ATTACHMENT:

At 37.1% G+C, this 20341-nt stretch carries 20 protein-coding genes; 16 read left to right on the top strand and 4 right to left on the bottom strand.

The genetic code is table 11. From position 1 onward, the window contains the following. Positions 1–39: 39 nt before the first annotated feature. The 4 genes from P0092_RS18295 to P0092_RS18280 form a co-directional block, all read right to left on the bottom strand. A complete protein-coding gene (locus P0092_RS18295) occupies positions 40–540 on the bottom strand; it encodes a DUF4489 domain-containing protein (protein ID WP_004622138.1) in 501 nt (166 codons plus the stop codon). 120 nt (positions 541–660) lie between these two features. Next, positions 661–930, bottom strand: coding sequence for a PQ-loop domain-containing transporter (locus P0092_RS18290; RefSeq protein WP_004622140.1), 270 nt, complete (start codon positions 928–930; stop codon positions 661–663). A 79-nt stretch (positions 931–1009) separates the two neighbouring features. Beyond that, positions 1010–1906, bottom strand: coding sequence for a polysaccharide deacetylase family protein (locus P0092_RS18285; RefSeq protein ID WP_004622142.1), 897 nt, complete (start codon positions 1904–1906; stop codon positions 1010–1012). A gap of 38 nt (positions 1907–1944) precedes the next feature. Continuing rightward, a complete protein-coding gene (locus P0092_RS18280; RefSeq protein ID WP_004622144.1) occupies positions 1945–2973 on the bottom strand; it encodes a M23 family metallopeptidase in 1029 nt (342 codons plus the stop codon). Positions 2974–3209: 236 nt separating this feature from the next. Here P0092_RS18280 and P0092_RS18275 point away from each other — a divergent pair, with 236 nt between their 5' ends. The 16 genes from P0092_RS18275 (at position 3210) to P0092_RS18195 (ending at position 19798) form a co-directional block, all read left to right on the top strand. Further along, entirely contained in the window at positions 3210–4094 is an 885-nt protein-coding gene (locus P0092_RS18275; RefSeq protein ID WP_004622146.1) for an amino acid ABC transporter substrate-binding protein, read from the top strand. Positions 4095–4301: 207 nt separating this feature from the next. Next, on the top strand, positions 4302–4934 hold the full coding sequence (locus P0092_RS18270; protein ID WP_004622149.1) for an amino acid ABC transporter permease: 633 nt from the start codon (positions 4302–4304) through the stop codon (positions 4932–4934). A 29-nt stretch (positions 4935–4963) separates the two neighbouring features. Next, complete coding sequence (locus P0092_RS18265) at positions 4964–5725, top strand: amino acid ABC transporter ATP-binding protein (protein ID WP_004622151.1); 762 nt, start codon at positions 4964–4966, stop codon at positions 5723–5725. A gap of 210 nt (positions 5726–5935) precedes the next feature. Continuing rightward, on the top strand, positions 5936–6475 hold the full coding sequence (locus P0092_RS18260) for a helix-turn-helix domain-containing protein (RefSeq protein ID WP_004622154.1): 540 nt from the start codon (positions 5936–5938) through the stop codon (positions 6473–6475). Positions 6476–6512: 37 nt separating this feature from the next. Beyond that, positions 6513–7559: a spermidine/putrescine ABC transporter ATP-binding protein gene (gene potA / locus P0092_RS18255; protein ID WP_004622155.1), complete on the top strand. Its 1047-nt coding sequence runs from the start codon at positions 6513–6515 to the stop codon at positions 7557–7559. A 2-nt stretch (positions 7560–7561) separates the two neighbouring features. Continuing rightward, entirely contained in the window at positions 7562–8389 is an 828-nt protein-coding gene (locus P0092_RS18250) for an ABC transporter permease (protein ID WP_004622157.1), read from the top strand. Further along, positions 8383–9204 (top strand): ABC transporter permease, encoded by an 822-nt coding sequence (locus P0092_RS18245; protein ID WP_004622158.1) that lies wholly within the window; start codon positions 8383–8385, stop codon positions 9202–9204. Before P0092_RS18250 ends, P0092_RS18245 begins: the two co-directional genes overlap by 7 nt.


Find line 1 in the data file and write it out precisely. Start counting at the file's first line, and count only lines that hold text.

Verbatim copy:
At 37.1% G+C, this 20341-nt stretch carries 20 protein-coding genes; 16 read left to right on the top strand and 4 right to left on the bottom strand.